Characterization of some bacteria isolated from Oreochromis niloticus and their potential use as probiotics
- A total of one thousand Oreochromis niloticus held in earthen ponds of the WorldFish Center were used in this study. Forty of these were randomly collected from the ponds and subjected to bacteriological and pathological examination where a variety of 80 bacteria were isolated. Among those 15 bacterial isolates were examined for their probiotic activity through studies performed in vitro and in vivo. Aeromonas hydrophila, Citrobacter freundii, Pseudomonas species and two Gram-positive isolates (Bacillus pumilus and Bacillus firmus) were identified. A total of 120 O. niloticus were used to evaluate the pathogenicity of Aeromonas hydrophila and 240 O. niloticus were used to assess the safety of the isolated probiotics. Three out of the 15 isolates examined (B. pumilus, B. firmus and C. freundii) showed inhibitory effects against A. hydrophila in vitro and did not cause either disease sings or mortalities in case of B. pumilus and B. firmus when injected into the fish. Diets were prepared and supplemented with isolates which showed the greatest promise as probiotics. The viability of the bacteria in the diets was assessed following storage of the diet at 4 and 25 °C for five weeks. B. pumilus survived at either 4 °C or 25 °C for five weeks. B. firmus and C. freundii survived at 4 °C at week 5 and week 4 of storage respectively, but they were no longer viable in the feed stored at 25 °C after 2 and 1 weeks of storage, respectively. Feeding experiments were conducted on 600 O. niloticus using the diets containing single ormixed isolated probiotic bacteria. A challenge test was carried out on the fish fed supplement diets using pathogenic A. hydrophila to assess their disease resistance to the bacterium. Fish that received feed supplemented with probiotics showed no evidence of disease after challenge infection. Survival was highest with fish fed diets supplemented with B. pumilus, followed by a mixture of probiotics, and then C. freundii. B. pumilus appears promising as a probiotic for controlling A. hydrophila infection among O. niloticus.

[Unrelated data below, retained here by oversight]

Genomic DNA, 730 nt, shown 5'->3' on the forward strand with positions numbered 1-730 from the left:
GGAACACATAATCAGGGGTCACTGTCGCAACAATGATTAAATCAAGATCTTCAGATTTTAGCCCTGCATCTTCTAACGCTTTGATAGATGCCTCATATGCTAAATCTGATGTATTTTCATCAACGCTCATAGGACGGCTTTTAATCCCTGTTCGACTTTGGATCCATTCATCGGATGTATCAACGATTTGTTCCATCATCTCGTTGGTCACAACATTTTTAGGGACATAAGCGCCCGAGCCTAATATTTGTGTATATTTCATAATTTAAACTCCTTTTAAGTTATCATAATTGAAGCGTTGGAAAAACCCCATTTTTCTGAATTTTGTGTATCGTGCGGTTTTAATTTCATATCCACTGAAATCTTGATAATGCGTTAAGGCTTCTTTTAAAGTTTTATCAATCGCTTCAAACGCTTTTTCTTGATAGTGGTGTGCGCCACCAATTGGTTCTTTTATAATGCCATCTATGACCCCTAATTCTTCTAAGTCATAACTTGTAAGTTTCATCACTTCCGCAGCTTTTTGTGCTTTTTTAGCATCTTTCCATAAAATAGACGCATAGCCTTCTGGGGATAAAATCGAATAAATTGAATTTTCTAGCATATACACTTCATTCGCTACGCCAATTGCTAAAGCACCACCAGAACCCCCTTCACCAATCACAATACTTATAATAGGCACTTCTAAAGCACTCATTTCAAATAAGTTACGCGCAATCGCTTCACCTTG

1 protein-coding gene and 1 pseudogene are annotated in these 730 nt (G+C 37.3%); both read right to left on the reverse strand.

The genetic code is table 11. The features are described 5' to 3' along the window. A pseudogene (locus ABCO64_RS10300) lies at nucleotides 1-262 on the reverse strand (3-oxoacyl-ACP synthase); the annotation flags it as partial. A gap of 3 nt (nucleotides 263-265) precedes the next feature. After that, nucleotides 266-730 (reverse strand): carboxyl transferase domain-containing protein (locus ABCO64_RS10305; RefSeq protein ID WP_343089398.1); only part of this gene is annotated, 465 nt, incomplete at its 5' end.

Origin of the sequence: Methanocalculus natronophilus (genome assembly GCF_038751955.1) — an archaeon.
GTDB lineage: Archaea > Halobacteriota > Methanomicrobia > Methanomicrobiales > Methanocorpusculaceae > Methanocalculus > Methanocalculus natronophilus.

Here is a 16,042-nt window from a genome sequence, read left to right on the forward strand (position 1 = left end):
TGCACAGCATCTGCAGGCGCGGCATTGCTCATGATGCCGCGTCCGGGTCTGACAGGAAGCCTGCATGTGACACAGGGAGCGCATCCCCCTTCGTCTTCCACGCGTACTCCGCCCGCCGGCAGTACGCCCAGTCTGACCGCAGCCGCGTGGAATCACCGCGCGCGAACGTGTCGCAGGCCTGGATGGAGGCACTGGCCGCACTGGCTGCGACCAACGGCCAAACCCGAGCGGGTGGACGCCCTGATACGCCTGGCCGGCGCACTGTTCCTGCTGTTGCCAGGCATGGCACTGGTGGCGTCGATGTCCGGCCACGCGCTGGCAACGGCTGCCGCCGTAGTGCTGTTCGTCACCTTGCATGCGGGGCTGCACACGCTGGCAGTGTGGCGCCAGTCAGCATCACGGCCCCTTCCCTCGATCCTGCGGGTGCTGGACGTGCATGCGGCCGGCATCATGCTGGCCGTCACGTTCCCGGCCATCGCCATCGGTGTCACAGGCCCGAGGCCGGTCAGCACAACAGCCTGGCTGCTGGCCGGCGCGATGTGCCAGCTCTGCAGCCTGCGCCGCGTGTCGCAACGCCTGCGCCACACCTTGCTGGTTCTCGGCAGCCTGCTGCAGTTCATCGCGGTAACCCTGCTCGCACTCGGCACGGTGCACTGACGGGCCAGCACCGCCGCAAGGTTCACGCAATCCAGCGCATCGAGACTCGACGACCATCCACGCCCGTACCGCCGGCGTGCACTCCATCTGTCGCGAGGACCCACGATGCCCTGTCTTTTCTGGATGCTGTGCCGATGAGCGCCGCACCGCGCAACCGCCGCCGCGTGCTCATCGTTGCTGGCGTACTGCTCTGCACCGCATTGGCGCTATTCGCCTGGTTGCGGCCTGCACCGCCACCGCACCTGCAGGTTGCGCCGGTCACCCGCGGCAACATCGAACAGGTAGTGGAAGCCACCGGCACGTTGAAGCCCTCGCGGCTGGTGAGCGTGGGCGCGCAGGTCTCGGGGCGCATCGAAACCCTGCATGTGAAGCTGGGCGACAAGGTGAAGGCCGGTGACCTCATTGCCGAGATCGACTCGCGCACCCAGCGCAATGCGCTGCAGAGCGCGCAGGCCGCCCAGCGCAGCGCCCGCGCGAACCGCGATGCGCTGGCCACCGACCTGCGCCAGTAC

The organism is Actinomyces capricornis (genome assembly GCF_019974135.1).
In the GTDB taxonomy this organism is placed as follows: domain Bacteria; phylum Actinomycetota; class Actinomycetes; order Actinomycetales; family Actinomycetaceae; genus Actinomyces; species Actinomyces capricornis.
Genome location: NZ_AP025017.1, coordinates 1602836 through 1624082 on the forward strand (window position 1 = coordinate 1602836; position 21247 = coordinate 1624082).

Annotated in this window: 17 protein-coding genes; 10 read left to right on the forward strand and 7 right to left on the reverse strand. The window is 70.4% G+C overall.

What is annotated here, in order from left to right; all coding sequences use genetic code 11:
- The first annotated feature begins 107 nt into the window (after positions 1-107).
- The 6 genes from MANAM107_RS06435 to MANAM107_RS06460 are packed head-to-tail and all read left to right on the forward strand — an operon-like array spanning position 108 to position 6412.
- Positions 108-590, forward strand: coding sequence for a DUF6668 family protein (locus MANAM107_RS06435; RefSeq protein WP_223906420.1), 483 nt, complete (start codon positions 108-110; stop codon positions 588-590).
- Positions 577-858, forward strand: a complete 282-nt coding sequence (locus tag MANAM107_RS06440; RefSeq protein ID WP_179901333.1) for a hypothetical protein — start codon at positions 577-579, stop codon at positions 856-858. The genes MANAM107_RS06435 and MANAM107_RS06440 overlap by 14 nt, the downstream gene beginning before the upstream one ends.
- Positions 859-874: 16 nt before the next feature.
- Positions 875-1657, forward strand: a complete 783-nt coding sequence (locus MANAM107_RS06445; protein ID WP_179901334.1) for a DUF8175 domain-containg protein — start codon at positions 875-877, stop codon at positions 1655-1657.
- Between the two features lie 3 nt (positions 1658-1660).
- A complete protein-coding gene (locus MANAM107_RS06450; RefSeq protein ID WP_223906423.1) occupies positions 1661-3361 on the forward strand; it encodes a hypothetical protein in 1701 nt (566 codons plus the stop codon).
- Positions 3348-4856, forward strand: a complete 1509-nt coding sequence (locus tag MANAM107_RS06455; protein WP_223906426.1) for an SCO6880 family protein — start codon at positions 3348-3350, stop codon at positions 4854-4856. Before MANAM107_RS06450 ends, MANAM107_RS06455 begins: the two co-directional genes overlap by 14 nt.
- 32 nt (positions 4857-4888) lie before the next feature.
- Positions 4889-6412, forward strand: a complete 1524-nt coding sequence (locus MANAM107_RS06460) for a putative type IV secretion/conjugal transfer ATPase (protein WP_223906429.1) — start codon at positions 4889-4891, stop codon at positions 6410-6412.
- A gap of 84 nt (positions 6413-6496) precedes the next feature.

- External link to download this item: https://doi.org/10.1016/j.aquaculture.2008.02.021
- Sustainable aquaculture 
- Journal Article